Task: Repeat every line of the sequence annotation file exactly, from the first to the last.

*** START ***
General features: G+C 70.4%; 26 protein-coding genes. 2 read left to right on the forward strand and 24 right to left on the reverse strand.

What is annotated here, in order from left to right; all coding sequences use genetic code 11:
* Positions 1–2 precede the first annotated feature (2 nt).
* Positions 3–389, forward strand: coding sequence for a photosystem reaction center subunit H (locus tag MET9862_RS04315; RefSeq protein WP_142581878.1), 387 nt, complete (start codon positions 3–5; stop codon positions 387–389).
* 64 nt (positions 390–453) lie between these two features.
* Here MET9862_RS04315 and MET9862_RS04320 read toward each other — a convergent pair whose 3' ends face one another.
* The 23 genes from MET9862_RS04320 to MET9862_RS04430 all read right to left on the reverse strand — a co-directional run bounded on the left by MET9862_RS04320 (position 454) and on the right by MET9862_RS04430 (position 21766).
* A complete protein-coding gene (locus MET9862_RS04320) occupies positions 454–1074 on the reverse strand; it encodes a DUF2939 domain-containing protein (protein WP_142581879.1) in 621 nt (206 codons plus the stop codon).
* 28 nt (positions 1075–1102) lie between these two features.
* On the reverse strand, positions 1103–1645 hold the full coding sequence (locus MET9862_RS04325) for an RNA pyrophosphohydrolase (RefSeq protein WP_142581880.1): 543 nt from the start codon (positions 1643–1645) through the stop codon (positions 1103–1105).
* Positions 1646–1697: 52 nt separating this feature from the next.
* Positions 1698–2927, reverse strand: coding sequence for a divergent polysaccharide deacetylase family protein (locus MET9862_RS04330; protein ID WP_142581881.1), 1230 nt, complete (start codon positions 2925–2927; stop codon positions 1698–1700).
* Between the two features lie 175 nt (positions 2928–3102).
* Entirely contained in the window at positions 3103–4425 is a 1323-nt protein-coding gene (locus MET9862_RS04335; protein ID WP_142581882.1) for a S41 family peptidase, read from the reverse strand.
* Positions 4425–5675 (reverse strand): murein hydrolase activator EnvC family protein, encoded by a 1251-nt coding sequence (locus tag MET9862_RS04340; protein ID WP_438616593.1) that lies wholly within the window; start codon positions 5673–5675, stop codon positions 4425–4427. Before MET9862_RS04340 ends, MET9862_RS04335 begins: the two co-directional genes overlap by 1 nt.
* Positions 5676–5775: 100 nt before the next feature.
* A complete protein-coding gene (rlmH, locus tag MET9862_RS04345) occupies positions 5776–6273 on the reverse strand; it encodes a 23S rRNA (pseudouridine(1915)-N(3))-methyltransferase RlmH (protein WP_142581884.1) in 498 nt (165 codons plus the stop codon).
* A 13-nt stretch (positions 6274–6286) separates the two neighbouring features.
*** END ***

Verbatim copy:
General features: G+C 70.4%; 26 protein-coding genes. 2 read left to right on the forward strand and 24 right to left on the reverse strand.

What is annotated here, in order from left to right; all coding sequences use genetic code 11:
* Positions 1–2 precede the first annotated feature (2 nt).
* Positions 3–389, forward strand: coding sequence for a photosystem reaction center subunit H (locus tag MET9862_RS04315; RefSeq protein WP_142581878.1), 387 nt, complete (start codon positions 3–5; stop codon positions 387–389).
* 64 nt (positions 390–453) lie between these two features.
* Here MET9862_RS04315 and MET9862_RS04320 read toward each other — a convergent pair whose 3' ends face one another.
* The 23 genes from MET9862_RS04320 to MET9862_RS04430 all read right to left on the reverse strand — a co-directional run bounded on the left by MET9862_RS04320 (position 454) and on the right by MET9862_RS04430 (position 21766).
* A complete protein-coding gene (locus MET9862_RS04320) occupies positions 454–1074 on the reverse strand; it encodes a DUF2939 domain-containing protein (protein WP_142581879.1) in 621 nt (206 codons plus the stop codon).
* 28 nt (positions 1075–1102) lie between these two features.
* On the reverse strand, positions 1103–1645 hold the full coding sequence (locus MET9862_RS04325) for an RNA pyrophosphohydrolase (RefSeq protein WP_142581880.1): 543 nt from the start codon (positions 1643–1645) through the stop codon (positions 1103–1105).
* Positions 1646–1697: 52 nt separating this feature from the next.
* Positions 1698–2927, reverse strand: coding sequence for a divergent polysaccharide deacetylase family protein (locus MET9862_RS04330; protein ID WP_142581881.1), 1230 nt, complete (start codon positions 2925–2927; stop codon positions 1698–1700).
* Between the two features lie 175 nt (positions 2928–3102).
* Entirely contained in the window at positions 3103–4425 is a 1323-nt protein-coding gene (locus MET9862_RS04335; protein ID WP_142581882.1) for a S41 family peptidase, read from the reverse strand.
* Positions 4425–5675 (reverse strand): murein hydrolase activator EnvC family protein, encoded by a 1251-nt coding sequence (locus tag MET9862_RS04340; protein ID WP_438616593.1) that lies wholly within the window; start codon positions 5673–5675, stop codon positions 4425–4427. Before MET9862_RS04340 ends, MET9862_RS04335 begins: the two co-directional genes overlap by 1 nt.
* Positions 5676–5775: 100 nt before the next feature.
* A complete protein-coding gene (rlmH, locus tag MET9862_RS04345) occupies positions 5776–6273 on the reverse strand; it encodes a 23S rRNA (pseudouridine(1915)-N(3))-methyltransferase RlmH (protein WP_142581884.1) in 498 nt (165 codons plus the stop codon).
* A 13-nt stretch (positions 6274–6286) separates the two neighbouring features.